For organisations, the decision to ‘go green’ and actively seek ways to conserve the environment goes beyond the warm, fuzzy feeling of being a good corporate citizen – it also makes good business sense. Just ask Richard Fine, founder of BioPak.
Hailing from South Africa, Richard worked in his family’s plastic packaging business for 15 years before relocating to Australia in 2003. Powered by the dream of providing sustainable and rapidly renewable plant-based alternatives to plastic food packaging, Richard started BioPak in 2006.
In the ensuing ten years, the company has not only disrupted the packaging industry’s status quo, it has helped other businesses – and the end consumers – to reduce their environmental footprint.
Now the leading supplier of plant-based, single-use disposable packaging in Australia and New Zealand, the company’s products are certified carbon neutral, rapidly biodegrading so as not to pollute the natural environment.
The triple bottom line
Richard told Dynamic Business that BioPak’s philosophy, from the outset, has been to embrace the ‘triple bottom line’. Also known as the Three Ps (‘People, Planet, Profit’), this business model recognises that economic, social and environmental factors cannot be considered in isolation; rather, as Richard explained, a holistic approach is necessary if a business is to be sustainable.
By striving to foster healthy ecosystems and strong communities, in addition to creating economic value, Richard said BioPak has been able to attract and retain talented employees as well as build a loyal and rapidly growing customer base.
“Through purchasing BioPak products, our customers have been able to offer a point of difference in a crowded and competitive market and appeal to a growing audience of socially and environmentally responsible consumers whilst reducing their environmental impact,” Richard said.
“There are many cheaper alternatives available for businesses whose only concern is profit. Our customers understand that in order for them to build a business or brand with longevity they need to conserve the planet’s natural resources and partner with companies that are able to offer innovative ways for them to reduce their environmental impact. For a business to remain relevant in people’s lives, it has to play a more meaningful role.”
Being sustainable has gained traction
Where BioPak was once the only food packaging company on the scene focusing solely on bioplastic and plant-based packaging, Richard said that increasing consumer awareness has seen the company’s peers adopt plastic alternatives in more recent times.
“Today, consumers understand the impact of their choices and support business that are able to demonstrate that they have a higher purpose other than only financial gain,” he said.
“A big part of our marketing strategy has been educating consumers and business about the environmental impact of single use disposables packaging.”
Measurable environmental benefits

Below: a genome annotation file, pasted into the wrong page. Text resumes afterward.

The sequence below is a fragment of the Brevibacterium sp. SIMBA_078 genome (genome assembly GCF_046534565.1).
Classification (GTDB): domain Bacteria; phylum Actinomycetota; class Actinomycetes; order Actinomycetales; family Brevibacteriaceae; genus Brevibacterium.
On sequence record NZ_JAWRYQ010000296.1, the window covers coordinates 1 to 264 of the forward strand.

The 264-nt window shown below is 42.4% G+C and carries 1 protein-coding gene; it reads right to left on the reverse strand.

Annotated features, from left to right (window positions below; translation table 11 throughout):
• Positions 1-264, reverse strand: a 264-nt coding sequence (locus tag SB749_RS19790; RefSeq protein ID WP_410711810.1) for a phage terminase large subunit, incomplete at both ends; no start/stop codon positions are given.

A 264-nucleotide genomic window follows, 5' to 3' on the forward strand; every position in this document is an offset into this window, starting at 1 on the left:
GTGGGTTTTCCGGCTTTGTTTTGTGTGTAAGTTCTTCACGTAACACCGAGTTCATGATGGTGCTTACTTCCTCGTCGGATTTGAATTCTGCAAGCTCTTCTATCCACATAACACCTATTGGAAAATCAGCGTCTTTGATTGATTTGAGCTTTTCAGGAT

As part of its commitment to delivering social and environmental benefits, BioPak donates 4.5% of its profits to community charities. In addition, Richard said the company’s partnership with non-profit organisation Rainforest Rescue has led to significant, visible and measurable benefits to fauna and flora in the Daintree Rainforest.
“We partnered with Rainforest Rescue in 2011 and produced paper cups that raised awareness and funds for their Save the Cassowary Campaign,” he said.
“The following year we were looking for a way to thank our customers and decided to plant trees on their behalf – Rainforest Rescue was the perfect organisation to assist us with this initiative. Since 2014 we have committed to donating 1% of profits to support the organisation’s efforts to protect and rehabilitate areas of the Daintree Rainforest. To date we have purchased 2 hectares of land and planted 6000 trees. The fact that Rainforest Rescue operates locally was important to us.”
How can your business go green?
The challenges of developing a sustainable business are no different to those faced by other entrepreneurs building other businesses from the ground up, according to Richard.
“Determining the right product for the market was the first challenge,” he said.
“We invested significant effort and financial resources testing and refining different materials before we were able to identify and develop a product range suitable for the local market. The next hurdle was a combination of higher cost and, as a newcomer to the industry, a lack of trust. Through perseverance we have been able to overcome all challenges.”
Richard’s advice to small businesses, including startup founders, is to look at what they can do for society, rather than what society can do for them.
“The traditional way of doing busy is changing, the demand for new products and services that deliver both profit and purpose is growing,” he explained.
“Businesses that are able to provide products or services sustainably will be the corporations of the new millennium. It takes, passion, vision, courage and hard work, the right tools and partners and perseverance.”
Get involved with Rainforest Rescue
If you would like to learn more about Rainforest Rescue, head to www.rainforestrescue.org.au
Dynamic Business invites it readers to join the cause by making donations towards protecting half a hectare of the Daintree. Click here for more details.